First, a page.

When we think of attendance, we usually think about bodily presence. Though this is involved, the Bible includes much more than that in the use of this word.
The word prosecho appears twenty-four times in the New Testament and is defined by W.E. Vine as: "to take heed, give heed, is said of the priests who 'gave attendance at the altar,' Heb. 7:13. It suggests devotion of thought and effort to a thing." It is translated by the English words: "attend to, be given to, beware, give attendance, give heed, have regard, and take heed."
The queen of Sheba went to observe the wisdom and wealth of Solomon. "And when the queen of Sheba had seen the wisdom of Solomon, and the house that he had built, and the meat of his table, and the sitting of his servants, and the attendance of his ministers, and their apparel; his cupbearers also, and their apparel; and his ascent by which he went up into the house of the Lord; there was no more spirit in her" (2 Chron. 9:3,4). The "attendance" of Solomon's ministers surely involved more than their physical presence. She was impressed with their actions, their devotion.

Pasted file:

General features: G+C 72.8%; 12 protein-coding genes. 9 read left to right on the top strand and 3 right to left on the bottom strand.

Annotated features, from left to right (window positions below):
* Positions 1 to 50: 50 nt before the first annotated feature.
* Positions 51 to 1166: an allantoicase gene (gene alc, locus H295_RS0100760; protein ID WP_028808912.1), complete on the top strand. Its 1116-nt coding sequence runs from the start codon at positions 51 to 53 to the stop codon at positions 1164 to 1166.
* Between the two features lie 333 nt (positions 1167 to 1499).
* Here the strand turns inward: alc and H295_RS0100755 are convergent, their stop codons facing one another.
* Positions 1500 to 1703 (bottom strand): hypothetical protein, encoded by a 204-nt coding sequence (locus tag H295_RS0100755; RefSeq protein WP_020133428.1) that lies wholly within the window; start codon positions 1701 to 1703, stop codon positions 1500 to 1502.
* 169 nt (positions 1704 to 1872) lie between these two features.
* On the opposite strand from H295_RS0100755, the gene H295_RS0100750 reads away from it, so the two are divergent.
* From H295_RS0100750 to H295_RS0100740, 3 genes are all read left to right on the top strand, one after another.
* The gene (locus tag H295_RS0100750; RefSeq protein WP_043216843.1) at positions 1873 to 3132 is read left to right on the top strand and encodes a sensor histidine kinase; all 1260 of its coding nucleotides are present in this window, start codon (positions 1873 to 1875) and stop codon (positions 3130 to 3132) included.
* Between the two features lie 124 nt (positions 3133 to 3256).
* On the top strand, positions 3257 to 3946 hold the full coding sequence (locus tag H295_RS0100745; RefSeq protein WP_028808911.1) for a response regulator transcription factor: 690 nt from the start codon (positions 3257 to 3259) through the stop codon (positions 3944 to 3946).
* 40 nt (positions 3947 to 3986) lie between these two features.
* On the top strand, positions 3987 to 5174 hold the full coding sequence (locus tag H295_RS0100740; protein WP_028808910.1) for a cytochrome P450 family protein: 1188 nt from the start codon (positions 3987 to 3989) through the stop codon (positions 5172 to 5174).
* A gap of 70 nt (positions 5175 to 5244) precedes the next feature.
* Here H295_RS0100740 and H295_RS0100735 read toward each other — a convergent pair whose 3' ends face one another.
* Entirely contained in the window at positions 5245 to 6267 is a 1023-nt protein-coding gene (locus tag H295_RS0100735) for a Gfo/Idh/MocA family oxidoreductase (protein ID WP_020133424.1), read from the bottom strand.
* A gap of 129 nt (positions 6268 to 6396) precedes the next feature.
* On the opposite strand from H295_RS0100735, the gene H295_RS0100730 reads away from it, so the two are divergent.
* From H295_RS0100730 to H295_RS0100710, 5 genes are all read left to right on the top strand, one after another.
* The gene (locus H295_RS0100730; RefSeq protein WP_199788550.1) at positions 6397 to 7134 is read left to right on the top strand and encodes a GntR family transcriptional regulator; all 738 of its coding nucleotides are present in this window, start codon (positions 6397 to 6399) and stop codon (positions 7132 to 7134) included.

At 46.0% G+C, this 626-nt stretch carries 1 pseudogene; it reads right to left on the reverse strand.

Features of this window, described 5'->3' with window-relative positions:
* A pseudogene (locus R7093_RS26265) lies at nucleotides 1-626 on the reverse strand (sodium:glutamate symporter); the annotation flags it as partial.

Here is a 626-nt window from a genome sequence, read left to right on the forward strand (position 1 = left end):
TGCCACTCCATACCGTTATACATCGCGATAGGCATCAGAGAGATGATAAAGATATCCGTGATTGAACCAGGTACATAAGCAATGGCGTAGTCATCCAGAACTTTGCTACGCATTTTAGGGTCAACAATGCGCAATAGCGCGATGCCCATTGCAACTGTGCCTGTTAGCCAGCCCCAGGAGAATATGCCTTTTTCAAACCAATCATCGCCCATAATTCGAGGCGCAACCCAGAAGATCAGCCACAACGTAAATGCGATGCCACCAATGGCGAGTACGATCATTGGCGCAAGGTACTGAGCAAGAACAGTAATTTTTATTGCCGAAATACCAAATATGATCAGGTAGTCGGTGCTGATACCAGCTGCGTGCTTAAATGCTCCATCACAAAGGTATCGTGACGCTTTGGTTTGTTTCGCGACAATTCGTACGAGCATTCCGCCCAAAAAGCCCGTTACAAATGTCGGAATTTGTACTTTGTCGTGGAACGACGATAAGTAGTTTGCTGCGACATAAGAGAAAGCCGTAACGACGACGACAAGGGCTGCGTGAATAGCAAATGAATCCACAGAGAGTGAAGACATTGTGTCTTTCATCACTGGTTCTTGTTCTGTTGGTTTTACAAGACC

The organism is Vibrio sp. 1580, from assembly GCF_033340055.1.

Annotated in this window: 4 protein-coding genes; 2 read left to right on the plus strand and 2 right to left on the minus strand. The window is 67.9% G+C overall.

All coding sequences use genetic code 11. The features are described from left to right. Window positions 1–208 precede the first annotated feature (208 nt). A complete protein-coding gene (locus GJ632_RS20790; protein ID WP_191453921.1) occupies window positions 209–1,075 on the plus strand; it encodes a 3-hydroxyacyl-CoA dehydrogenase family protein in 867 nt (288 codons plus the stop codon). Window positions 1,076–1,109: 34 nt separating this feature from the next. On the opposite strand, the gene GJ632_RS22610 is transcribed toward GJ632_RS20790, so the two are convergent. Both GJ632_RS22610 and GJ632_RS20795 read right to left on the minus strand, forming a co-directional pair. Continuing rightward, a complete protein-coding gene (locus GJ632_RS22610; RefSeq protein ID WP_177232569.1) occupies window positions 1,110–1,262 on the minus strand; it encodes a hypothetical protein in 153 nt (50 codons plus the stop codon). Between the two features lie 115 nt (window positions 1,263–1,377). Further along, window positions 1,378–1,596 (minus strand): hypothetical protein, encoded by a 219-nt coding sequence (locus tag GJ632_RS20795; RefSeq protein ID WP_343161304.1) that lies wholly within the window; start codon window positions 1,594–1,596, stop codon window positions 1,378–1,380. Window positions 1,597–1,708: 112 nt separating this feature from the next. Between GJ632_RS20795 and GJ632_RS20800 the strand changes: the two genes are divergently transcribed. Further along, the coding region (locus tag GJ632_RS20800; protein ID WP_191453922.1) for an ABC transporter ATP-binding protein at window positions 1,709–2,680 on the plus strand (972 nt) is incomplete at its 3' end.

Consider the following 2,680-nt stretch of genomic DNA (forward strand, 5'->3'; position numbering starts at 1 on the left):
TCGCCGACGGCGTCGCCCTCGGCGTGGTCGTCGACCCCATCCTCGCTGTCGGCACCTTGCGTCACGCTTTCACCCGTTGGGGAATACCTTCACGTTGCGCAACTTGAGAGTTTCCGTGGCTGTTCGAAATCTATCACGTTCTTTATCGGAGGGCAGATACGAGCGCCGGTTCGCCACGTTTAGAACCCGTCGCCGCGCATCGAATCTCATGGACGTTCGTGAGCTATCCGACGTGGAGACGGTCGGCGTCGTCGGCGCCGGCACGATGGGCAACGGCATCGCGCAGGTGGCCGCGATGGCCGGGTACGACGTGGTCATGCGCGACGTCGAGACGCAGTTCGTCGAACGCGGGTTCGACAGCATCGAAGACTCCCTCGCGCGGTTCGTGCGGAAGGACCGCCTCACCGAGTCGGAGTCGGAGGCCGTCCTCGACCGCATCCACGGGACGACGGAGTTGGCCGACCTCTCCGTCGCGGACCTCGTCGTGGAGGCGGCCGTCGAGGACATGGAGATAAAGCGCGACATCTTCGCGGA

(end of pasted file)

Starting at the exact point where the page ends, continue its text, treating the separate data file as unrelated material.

The Hebrew writer, in discussing the priesthood, said: "For the priesthood being changed, there is made of necessity a change also of the law. For he of whom these things are spoken pertaineth to another tribe, of which no man gave attendance at the altar. For it is evident that our Lord sprang out of Judah; of which tribe Moses spake nothing concerning priesthood" (Heb. 7:12-14). The priests who "gave attendance" at the altar, did not simply stand near-by. They served, or devoted themselves to offering sacrifices.
Paul admonished the young preacher Timothy to "let no man despise thy youth; but be thou an example of the believers, in word, in conversation, in charity, in spirit, in faith, in purity. Till I come, give attendance to reading, to exhortation, to doctrine" (1 Tim. 4:12, 13). Again, the word "attendance" means more than bodily presence. He was to devote his attention to, to concentrate upon, the word of God.
We often wonder why those who have been exposed to so much Bible teaching can remain so ignorant of truth. It may be that they have not really been in "attendance" at all! Physical presence and lack of devotion are often found in the same person.
What do visitors see when they look at our "attendance"? Are they impressed with our devotion, as the Queen of Sheba was with the "attendance" of the ministers of Solomon? More importantly, what does God see when He observes our "attendance"? Are we simply present in body, or are we really in attendance?
Guardian of Truth XXIX: 22, p. 690